Between major stage plays Stoppard typically remains busy by writing for other media, by composing adaptations, and by penning works for nonmainstream theatre venues. These “minor” works include some of Stoppard’s most innovative and effective writing. In particular, in 1977, Stoppard’s personal concern for human rights abuses in Czechoslovakia and the Soviet Union manifested...

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Chapter 7: Night and Day

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pp. 137-154

In a 1976 interview, Stoppard remarked: “A lot of things in Travesties and Jumpers seem to me to be the terminus of the particular kind of writing which I can do. I don’t see much point in trying to do it again” (Hayman, Tom Stoppard, 138). Indeed, when Night and Day, Stoppard’s next major play, debuted at the Phoenix Theatre in November 1978, audiences encountered a work that Stoppard sheepishly described as “one of those beginning, middle and end plays with one set and eight characters, including a woman who’s falling...

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Chapter 8: The Real Thing

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pp. 155-174

While Night and Day was a fairly successful foray into the realm of modified realism with a narrative throughline and three dimensional characters, it was with The Real Thing (1982) that Stoppard more fully answered the critics who said he could not write truthfully about the depths of basic human emotions. A witty, intelligent...

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Chapter 9: Hapgood

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pp. 175-190

After the Huge Success of The Real Thing, Stoppard , like his fictional playwright Henry, appeared on the BBC radio program Desert Island Discs. There Stoppard mentioned that he was interested in writing a play about mathematics. Fans and book publishers soon began sending him suggestions and resources, but Stoppard followed his own path. He explains both his interest in the subject, and why he veered away from his original ...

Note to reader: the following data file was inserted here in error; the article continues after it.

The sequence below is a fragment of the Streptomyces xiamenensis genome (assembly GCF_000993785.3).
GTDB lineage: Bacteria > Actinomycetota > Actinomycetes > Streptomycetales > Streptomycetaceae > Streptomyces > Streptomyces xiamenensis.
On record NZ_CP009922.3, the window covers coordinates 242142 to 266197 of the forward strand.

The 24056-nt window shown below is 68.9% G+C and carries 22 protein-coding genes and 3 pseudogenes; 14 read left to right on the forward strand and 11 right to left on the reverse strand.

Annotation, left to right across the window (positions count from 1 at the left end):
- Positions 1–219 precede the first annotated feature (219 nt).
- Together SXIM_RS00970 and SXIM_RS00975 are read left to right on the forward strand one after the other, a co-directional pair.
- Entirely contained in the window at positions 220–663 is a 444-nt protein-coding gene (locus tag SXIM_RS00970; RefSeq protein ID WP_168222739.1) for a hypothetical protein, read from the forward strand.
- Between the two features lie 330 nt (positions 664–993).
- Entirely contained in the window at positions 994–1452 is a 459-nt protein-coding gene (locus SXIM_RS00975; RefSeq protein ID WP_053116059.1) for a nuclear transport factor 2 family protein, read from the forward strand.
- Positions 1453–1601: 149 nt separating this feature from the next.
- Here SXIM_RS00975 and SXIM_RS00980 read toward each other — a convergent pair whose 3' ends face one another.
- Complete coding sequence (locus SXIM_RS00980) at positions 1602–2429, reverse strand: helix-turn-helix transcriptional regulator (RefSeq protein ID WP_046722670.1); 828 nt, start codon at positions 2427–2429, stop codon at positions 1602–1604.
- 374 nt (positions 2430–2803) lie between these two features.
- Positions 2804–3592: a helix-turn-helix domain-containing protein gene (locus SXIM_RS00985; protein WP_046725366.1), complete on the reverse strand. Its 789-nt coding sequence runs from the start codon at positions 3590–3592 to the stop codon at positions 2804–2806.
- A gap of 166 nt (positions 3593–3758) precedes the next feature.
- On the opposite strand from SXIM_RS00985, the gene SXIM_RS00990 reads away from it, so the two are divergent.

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Chapter 10: Arcadia

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pp. 191-207

In a 1989 profile piece on Stoppard, friend and actor John Wood is quoted as saying: “When I first met [Tom] in the sixties, there was a kind of anarchic joy in him, and it’s still there, but it contains its own impossibility now. I can’t say that life has disappointed Tom, but I think he once thought there must be a system behind the absurdity, ...

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Chapter 11: Indian Ink

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pp. 208-223

Just as Arcadia’s alteration of past and present disrupts a linear narrative, so too does the appearance of Indian Ink in the Stoppard canon of stage plays. Produced in 1995, Indian Ink is a stage version of Stoppard’s 1991 radio play In the Native State, and thus the essence of Indian Ink predates Arcadia. As such, it is necessary to delve back into the roots of In the Native State to ascertain the inspiration and origin ....

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Chapter 10 The Invention of Love

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pp. 224-244

When actor John Wood heard that Stoppard was writing a play about Alfred E. Housman, he thought: “There’s an unpromising subject, a minor poet who lived like a hermit and was staggeringly rude” (Gussow, “So Rude”). By the time Wood read the play and accepted the leading role, he found Stoppard’s Housman to be a fascinating character. While Housman has some name recognition in England, he is largely unknown ...

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Conclusion

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pp. 245-254

For more than thirty years, through nine major plays and one Academy Award, Tom Stoppard has enjoyed widespread respect and admiration.1 He is one of the few playwrights who can legitimately claim that cornerstones of his canon come from four decades. Rosencrantz and Guildenstern Are Dead (1967), Jumpers (1972),Travesties (1974), The Real Thing (1982), and Arcadia (1993) have been Stoppard’s most, ...

Notes

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pp. 255-302

Bibliography

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pp. 303-316

Index

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pp. 317-325